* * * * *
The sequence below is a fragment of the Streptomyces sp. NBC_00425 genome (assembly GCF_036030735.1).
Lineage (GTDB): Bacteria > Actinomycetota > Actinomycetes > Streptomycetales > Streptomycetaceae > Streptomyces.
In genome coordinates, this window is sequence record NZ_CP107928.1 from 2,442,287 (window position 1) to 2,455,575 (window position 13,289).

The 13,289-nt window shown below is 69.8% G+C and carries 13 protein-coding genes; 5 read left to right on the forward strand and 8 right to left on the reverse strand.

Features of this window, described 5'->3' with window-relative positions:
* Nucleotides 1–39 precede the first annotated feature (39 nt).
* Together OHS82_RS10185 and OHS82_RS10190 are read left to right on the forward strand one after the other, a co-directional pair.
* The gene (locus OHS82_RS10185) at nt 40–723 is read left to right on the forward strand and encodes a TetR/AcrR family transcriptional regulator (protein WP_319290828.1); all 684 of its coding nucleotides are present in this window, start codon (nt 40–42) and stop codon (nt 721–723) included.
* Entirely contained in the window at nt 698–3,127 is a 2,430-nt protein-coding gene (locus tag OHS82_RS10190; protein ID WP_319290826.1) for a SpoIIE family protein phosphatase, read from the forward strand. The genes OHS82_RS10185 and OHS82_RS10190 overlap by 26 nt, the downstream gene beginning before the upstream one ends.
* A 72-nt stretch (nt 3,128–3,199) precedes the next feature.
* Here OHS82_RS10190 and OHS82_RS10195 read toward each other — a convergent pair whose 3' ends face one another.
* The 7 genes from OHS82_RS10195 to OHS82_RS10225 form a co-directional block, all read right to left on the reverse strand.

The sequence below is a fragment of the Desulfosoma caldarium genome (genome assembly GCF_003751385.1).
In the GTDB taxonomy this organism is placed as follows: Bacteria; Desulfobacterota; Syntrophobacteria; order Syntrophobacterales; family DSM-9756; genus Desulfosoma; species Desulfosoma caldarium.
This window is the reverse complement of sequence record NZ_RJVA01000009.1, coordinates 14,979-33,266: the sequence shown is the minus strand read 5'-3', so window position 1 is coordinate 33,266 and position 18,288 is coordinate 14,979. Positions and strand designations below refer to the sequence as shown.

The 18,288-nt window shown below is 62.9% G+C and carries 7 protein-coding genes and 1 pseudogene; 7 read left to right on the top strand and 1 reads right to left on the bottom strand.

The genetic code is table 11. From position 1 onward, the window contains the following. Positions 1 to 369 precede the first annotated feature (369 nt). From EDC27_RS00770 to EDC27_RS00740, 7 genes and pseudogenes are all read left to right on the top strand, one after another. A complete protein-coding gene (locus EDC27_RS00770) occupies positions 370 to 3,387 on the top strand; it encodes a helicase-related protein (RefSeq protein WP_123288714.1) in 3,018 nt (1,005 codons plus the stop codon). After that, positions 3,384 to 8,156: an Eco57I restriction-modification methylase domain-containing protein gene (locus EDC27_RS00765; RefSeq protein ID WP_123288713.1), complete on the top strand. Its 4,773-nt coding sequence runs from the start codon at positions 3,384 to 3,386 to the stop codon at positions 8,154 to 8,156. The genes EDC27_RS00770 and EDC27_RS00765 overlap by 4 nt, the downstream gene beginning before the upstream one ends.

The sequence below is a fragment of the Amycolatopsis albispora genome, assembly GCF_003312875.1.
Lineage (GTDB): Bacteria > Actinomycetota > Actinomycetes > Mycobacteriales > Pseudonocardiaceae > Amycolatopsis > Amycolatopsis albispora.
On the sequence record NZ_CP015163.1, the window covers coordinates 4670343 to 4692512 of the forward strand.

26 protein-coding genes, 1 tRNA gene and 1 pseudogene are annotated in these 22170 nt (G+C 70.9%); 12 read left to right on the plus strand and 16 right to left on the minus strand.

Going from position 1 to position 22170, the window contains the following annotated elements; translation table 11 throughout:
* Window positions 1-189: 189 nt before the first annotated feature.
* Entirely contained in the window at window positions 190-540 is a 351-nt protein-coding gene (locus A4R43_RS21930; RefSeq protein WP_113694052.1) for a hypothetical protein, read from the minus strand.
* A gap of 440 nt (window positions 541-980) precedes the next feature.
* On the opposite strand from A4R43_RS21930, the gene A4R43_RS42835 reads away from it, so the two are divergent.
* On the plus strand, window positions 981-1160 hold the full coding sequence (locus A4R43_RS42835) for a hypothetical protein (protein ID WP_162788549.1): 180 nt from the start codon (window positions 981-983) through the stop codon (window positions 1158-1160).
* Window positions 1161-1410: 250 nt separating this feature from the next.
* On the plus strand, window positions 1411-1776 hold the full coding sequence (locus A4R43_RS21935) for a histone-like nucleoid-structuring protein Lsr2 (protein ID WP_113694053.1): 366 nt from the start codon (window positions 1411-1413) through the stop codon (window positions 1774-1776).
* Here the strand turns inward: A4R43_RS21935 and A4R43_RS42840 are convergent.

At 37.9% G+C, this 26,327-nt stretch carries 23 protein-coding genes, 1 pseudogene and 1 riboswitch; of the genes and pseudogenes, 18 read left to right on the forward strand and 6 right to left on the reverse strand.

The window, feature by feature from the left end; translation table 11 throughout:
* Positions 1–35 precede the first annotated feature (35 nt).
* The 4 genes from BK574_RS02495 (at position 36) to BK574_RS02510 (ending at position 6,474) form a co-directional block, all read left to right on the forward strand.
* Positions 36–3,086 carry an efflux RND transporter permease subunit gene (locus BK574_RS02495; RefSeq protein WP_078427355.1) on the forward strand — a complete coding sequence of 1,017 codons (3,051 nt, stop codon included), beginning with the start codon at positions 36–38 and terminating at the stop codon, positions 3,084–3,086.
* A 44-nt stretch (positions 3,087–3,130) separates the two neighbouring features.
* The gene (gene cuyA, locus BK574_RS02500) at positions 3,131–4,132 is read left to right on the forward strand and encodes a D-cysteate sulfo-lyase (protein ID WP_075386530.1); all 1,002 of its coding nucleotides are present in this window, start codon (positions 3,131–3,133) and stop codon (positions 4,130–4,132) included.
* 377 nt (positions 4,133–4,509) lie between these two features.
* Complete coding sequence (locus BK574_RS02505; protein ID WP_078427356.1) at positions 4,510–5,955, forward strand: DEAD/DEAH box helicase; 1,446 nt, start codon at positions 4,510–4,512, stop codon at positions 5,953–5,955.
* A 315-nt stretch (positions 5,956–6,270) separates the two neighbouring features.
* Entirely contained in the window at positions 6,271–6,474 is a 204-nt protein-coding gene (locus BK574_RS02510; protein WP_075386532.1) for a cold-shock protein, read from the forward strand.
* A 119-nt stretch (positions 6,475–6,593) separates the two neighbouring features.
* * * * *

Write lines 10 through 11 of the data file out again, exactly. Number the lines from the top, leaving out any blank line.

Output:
* A 72-nt stretch (nt 3,128–3,199) precedes the next feature.
* Here OHS82_RS10190 and OHS82_RS10195 read toward each other — a convergent pair whose 3' ends face one another.